Despite her lowly station, the young woman blossoms as a brilliant designer of carpets, a rarity in a craft dominated by men. But while her talent flourishes, her prospects for a happy marriage grow dim. Forced into a secret marriage to a wealthy man, the young woman finds herself faced with a daunting decision: forsake her own dignity, or risk everything she has in an effort to create a new life.
©2007 Anita Amirrezvani; (P)2007 Hachette Audio
"Sumptuous imagery and a modern sensibility...make this a winning debut." (Publishers Weekly)
The story itself is both lovely and ugly, and the narrator's voice is just the same.
I'm not exactly sure how to summarize or quantify this book; it's a glimpse into the life of a girl born in 17th century Iran, with all of the small joys and large pains that such a life entails.
It's a story of poverty, betrayal, and redemption, but it's not told in a traditional fairy-tale way, where the redemption equates to marrying a prince and living happily ever after. Bottom line; it's well worth a credit, especially if you have any interest at all Arab culture.
This could almost be titled Carpets, Carpets, Sucks to be a Poor Muslim Woman, and More Carpets. Not the most enthralling story, but an interesting look into another world. Disappointing support from her family. A portion of time focuses on her affair with her lover/husband. Tastefully presented, but could be explicit to some readers. The narrator definitely has a raspy voice which takes some getting used to.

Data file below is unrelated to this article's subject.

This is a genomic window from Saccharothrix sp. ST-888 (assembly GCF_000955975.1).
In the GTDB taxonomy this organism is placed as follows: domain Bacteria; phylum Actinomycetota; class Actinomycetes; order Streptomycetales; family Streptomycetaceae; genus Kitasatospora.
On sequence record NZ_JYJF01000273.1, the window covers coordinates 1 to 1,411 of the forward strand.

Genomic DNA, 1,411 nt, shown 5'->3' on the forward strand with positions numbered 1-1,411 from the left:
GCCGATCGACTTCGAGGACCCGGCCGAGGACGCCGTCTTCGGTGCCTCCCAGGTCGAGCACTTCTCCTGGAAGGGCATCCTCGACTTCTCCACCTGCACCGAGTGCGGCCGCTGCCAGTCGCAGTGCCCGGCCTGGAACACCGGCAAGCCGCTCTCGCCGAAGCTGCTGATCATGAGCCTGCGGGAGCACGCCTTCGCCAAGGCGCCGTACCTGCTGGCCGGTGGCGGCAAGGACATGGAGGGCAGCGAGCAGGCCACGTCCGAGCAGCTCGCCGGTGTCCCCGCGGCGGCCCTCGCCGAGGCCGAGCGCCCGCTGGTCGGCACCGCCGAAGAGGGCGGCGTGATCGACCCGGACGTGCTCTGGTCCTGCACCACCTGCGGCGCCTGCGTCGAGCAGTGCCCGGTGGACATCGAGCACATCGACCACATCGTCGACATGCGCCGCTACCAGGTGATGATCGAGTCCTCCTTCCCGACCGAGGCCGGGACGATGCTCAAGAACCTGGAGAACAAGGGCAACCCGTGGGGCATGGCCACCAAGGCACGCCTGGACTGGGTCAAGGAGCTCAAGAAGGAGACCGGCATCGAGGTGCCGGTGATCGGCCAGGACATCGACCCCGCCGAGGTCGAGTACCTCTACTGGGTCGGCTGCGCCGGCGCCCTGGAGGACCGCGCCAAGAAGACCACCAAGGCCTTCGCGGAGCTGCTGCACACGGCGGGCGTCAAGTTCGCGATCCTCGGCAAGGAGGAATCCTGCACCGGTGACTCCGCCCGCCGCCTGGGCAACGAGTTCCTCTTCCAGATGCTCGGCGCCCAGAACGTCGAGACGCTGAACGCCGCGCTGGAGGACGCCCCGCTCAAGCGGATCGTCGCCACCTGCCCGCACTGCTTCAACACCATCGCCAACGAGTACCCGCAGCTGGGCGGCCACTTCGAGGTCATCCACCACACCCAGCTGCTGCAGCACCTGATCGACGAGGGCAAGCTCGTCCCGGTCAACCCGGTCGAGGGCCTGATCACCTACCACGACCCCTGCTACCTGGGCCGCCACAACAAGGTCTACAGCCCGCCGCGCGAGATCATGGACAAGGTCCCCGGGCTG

This book propels you immediately into 700AD Iraqi. The sights, the smell, the people and the especially the colors of the carpets. This is a girl coming of age story, the girl is wise beyond her years; if not many centuries wiser. Through all the trials,tributions and humilations she endears, I saw my own story reflected, hungry, pain, hopelessness, but like the Pheonix, she (and I) rose above it all. This would be a great book club selection,
and I guess I am just tired of the mid east culture of women being nothing more than property, and virginity is the highest held esteem thing a woman can have. The book takes such a simple, first grade approach, and is slow.
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